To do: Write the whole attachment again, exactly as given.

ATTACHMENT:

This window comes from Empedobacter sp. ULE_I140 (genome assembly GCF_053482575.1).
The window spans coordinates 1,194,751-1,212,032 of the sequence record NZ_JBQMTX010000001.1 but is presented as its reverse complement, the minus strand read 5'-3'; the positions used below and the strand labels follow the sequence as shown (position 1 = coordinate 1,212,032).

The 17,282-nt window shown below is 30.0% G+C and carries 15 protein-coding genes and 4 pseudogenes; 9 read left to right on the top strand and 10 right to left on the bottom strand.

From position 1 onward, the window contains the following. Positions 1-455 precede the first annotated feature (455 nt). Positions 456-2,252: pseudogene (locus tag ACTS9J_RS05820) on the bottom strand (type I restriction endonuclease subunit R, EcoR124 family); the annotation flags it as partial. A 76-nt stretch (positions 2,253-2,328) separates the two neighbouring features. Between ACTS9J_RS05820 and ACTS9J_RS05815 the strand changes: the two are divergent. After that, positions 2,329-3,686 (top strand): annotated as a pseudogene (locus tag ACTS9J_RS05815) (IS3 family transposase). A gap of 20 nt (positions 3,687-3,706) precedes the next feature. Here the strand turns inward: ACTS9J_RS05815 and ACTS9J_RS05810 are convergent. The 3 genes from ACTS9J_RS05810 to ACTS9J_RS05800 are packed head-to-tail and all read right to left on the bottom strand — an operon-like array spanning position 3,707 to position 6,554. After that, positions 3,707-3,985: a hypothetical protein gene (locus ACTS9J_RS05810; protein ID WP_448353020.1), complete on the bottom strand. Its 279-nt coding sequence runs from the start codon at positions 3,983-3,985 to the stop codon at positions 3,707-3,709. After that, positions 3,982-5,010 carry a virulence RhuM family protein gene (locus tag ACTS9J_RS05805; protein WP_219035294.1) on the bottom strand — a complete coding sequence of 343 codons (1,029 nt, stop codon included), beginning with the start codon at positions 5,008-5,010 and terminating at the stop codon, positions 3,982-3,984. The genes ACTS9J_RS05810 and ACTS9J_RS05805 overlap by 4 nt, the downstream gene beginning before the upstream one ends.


This window comes from Empedobacter sp. ULE_I140 (genome assembly GCF_053482575.1).
The window spans coordinates 1,194,751-1,212,032 of the sequence record NZ_JBQMTX010000001.1 but is presented as its reverse complement, the minus strand read 5'-3'; the positions used below and the strand labels follow the sequence as shown (position 1 = coordinate 1,212,032).

The 17,282-nt window shown below is 30.0% G+C and carries 15 protein-coding genes and 4 pseudogenes; 9 read left to right on the top strand and 10 right to left on the bottom strand.

From position 1 onward, the window contains the following. Positions 1-455 precede the first annotated feature (455 nt). Positions 456-2,252: pseudogene (locus tag ACTS9J_RS05820) on the bottom strand (type I restriction endonuclease subunit R, EcoR124 family); the annotation flags it as partial. A 76-nt stretch (positions 2,253-2,328) separates the two neighbouring features. Between ACTS9J_RS05820 and ACTS9J_RS05815 the strand changes: the two are divergent. After that, positions 2,329-3,686 (top strand): annotated as a pseudogene (locus tag ACTS9J_RS05815) (IS3 family transposase). A gap of 20 nt (positions 3,687-3,706) precedes the next feature. Here the strand turns inward: ACTS9J_RS05815 and ACTS9J_RS05810 are convergent. The 3 genes from ACTS9J_RS05810 to ACTS9J_RS05800 are packed head-to-tail and all read right to left on the bottom strand — an operon-like array spanning position 3,707 to position 6,554. After that, positions 3,707-3,985: a hypothetical protein gene (locus ACTS9J_RS05810; protein ID WP_448353020.1), complete on the bottom strand. Its 279-nt coding sequence runs from the start codon at positions 3,983-3,985 to the stop codon at positions 3,707-3,709. After that, positions 3,982-5,010 carry a virulence RhuM family protein gene (locus tag ACTS9J_RS05805; protein WP_219035294.1) on the bottom strand — a complete coding sequence of 343 codons (1,029 nt, stop codon included), beginning with the start codon at positions 5,008-5,010 and terminating at the stop codon, positions 3,982-3,984. The genes ACTS9J_RS05810 and ACTS9J_RS05805 overlap by 4 nt, the downstream gene beginning before the upstream one ends.